I think it is a huge compliment to that hard work that the finished product looks like magic, to the extent that no one even realizes how much effort is put in behind the scenes. This means we’ve done our jobs well and no one would question the magic that is presented on stage. But I would like to acknowledge the unsung heroes of the theater world. Not to diminish the extreme dedication and vigor of our actors and actresses, but their roles are very sung— and they sing very well if I do say so myself. However, no one can tell that they have gone through hours and hours of rehearsal in order to perfect the performance as a whole. I would say that it is a testament to their love for the stage and professional attitudes. Although I mentioned I help build the sets, “help” is a major overstatement on my part, since the Director of Tech, Professor Stephen Wiseley does about 99 percent of the work and all of the planning, while also managing his other duties with a calm and light hearted demeanor.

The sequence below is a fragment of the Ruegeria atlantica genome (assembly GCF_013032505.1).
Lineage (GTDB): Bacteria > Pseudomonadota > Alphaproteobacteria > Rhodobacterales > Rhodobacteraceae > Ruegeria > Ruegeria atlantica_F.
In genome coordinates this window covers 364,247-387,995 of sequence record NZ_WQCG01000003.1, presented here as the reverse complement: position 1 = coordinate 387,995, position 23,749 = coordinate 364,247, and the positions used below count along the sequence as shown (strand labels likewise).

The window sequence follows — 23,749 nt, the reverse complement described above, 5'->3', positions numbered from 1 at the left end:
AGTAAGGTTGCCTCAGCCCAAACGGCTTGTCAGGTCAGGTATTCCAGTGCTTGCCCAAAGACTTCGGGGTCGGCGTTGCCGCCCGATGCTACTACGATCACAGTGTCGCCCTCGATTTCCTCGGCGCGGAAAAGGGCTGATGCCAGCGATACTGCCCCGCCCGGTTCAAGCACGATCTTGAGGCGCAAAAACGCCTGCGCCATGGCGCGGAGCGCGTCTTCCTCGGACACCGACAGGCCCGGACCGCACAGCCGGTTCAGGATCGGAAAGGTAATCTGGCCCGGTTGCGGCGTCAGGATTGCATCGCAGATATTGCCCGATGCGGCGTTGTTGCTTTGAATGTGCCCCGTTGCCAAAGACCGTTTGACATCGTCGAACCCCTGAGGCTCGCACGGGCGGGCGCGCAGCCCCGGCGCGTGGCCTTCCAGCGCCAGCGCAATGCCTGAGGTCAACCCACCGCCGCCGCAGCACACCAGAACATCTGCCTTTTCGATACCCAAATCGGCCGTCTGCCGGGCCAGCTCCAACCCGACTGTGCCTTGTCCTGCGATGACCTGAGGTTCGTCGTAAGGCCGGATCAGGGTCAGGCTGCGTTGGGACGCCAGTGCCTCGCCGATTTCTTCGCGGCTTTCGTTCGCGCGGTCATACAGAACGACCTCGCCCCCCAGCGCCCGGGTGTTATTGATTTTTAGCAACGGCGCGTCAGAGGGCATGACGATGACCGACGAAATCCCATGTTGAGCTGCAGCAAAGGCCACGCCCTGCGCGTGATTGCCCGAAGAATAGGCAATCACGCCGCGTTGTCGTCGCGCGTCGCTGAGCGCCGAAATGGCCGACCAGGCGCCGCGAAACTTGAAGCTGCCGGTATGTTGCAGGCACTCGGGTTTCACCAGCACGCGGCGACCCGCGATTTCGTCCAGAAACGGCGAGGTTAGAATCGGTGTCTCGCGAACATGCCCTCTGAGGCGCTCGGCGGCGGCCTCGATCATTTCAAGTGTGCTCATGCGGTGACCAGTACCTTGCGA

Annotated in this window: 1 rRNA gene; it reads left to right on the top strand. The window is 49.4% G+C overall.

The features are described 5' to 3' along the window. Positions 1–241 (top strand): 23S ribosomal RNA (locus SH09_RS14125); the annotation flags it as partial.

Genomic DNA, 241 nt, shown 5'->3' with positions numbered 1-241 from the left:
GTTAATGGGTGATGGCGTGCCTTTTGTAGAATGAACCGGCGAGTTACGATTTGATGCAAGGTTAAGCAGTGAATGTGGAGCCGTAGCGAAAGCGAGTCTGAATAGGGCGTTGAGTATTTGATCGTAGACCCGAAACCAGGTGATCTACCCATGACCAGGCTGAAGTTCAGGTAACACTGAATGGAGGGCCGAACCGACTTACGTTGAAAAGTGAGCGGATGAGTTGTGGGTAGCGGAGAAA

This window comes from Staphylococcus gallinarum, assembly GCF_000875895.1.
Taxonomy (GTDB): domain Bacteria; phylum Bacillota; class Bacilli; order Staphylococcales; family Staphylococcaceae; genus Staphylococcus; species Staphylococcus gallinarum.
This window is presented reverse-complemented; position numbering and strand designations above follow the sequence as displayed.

Our wonderful director Mrs. Lori Reed is another amazing person that works hard without complaint. She is responsible for handling every aspect of the show, on and off scene, and she does so expertly. Because of her exuberance and positive attitude, she is fun to work with.  She handled the unexpected snow delays with natural grace and with a trust in everyone’s abilities to persevere which boosted everyone’s confidence and the overall group morale. The lighting designer that worked on this musical,Michael Yarabinee, did a spectacular job at designing the light looks along with Mrs. Lori, and operated the light board with ease. My good friend and classmate James Arnold did the same for the sound for the show, and his jokes and bright personality kept the atmosphere in the booth fun and easy, even when it was stressful. Stage manager Carissa Gulick was a great right hand to Mrs. Lori and worked tirelessly for the good of the show. The assistant stage manager Mary Cassel did a great job, along with Annabelle who managed the props.  I would like to thank the cast and crew for a wonderful show!